A recent blog post by the Tor project team grapples with the question of how exactly law enforcement agencies managed to penetrate the network in carrying out Operation Onymous.
The operation saw the seizure of hundreds of Tor-affiliated sites and the arrest of at least 17 individuals. Silk Road 2.0 and its operator were among the targets.
Tor is a software that ensures internet anonymity by routing traffic through a worldwide volunteer network of thousands of relays.
There have also been reports of Tor servers disappearing, possibly seized during the operation. Those who have had assets seized are asked to contact the project team.
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The post speculates of the following possibilities as contributing to the breach: SQL injection, Bitcoin transaction linking, revelation of the “guard node” (the only node which knows the others’ IP addresses), and denial of service (DoS) attacks.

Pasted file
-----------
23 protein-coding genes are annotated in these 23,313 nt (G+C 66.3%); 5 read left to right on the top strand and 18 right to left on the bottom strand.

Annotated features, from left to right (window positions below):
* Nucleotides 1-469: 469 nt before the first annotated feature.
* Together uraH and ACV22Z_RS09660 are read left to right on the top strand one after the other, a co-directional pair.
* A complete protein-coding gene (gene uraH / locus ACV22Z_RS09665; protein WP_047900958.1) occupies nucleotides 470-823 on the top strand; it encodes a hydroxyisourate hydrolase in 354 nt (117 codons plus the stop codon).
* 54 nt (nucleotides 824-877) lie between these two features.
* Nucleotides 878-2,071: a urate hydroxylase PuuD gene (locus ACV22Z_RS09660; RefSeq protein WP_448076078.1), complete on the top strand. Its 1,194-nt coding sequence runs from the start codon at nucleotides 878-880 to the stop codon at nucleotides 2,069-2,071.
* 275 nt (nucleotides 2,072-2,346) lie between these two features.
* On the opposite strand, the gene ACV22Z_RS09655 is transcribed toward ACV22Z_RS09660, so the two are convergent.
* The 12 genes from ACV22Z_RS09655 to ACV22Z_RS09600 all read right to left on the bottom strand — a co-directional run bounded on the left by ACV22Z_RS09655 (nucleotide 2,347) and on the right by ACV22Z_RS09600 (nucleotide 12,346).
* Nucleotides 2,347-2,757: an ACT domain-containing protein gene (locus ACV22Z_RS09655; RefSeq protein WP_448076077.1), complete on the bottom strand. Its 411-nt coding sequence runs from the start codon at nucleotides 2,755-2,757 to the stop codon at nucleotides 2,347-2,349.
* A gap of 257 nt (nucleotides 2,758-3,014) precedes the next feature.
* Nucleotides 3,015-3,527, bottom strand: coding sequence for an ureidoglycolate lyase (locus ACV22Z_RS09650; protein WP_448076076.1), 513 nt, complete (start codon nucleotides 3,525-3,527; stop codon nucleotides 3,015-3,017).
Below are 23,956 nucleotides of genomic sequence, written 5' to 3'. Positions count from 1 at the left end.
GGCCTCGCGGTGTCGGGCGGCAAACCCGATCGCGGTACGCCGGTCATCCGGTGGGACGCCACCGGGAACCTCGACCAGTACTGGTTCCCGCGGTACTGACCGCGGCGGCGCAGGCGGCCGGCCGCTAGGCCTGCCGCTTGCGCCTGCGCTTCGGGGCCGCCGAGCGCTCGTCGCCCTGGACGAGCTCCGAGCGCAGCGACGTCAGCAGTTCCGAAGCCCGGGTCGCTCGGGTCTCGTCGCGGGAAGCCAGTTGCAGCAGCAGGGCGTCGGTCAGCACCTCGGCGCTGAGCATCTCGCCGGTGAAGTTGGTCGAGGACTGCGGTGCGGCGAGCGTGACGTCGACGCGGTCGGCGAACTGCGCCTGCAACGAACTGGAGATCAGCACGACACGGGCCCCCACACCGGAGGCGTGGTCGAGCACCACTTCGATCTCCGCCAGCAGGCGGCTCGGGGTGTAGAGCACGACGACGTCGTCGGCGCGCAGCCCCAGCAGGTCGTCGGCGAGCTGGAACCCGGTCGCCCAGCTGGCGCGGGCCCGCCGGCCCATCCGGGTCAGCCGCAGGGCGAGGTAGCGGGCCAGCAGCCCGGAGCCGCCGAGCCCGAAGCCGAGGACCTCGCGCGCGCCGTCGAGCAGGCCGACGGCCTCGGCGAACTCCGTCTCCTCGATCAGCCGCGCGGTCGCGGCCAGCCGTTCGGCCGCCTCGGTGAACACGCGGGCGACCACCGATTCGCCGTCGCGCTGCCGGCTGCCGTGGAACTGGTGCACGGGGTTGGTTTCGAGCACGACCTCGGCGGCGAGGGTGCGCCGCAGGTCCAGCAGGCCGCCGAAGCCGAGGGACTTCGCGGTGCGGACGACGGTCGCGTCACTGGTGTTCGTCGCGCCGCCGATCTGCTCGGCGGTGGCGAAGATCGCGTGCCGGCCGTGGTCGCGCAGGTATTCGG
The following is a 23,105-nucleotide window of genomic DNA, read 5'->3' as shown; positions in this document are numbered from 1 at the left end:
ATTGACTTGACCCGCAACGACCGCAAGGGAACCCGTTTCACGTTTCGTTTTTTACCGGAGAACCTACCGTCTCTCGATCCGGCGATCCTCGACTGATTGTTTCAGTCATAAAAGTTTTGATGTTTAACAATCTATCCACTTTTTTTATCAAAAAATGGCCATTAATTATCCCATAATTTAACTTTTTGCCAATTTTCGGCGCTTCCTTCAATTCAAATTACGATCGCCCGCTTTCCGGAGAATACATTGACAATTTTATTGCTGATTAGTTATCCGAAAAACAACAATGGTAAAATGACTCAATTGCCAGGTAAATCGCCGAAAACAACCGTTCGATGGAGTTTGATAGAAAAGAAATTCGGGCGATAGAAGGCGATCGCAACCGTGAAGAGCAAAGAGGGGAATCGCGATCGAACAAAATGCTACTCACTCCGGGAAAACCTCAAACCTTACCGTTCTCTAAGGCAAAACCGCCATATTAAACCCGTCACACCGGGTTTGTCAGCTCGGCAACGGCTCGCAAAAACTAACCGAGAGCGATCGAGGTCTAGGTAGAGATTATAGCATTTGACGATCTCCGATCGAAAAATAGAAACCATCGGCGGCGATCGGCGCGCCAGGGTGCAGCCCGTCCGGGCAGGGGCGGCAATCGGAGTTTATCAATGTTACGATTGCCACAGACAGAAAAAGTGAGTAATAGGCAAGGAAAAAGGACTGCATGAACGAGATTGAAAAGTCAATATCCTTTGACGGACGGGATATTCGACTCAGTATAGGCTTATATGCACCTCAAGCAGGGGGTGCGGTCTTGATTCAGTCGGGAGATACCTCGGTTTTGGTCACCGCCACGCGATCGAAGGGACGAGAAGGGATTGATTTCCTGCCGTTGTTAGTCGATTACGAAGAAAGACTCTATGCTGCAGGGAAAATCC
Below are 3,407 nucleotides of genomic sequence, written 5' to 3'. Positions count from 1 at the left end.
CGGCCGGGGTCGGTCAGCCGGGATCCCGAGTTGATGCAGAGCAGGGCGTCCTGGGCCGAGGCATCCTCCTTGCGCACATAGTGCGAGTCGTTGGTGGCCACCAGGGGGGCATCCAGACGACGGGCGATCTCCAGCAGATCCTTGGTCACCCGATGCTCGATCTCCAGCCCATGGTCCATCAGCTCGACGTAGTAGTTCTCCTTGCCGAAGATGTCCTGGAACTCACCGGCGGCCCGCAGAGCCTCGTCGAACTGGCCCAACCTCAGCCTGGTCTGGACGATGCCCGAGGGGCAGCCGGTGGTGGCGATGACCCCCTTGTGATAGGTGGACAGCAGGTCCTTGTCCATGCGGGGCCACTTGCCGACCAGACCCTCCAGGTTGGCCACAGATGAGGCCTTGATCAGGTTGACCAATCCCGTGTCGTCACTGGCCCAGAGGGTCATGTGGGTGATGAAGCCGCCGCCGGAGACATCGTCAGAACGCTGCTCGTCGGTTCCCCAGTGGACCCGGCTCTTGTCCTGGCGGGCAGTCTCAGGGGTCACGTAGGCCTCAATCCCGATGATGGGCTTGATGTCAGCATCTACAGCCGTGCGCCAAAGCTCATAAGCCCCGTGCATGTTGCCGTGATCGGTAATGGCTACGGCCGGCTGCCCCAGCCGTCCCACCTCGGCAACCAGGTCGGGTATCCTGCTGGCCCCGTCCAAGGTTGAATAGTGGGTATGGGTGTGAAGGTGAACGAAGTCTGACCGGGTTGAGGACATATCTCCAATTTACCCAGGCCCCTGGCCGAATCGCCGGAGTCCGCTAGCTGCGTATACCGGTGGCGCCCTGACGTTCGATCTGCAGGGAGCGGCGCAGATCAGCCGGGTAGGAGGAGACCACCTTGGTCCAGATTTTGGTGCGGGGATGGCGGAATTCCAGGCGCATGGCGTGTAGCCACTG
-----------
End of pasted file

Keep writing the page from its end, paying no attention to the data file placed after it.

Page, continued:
The team is hoping that details will be revealed in the course of judicial proceedings:
“In liberal democracies, we should expect that when the time comes to prosecute some of the seventeen people who have been arrested, the police would have to explain to the judge how the suspects came to be suspects, and that as a side benefit of the operation of justice, Tor could learn if there are security flaws in hidden services or other critical internet-facing services.”
However, a system of perjury referred to as “parallel construction” may be employed, whereby the true causes for discovery are masked with testimony of other weaknesses authorities could have exploited.
One of the contested issues in the ongoing case against Silk Road 1.0 operator Ross Ulbricht is the disputed transparency of authorities in how they gathered evidence during their investigation, and if their actions were legally sanctioned.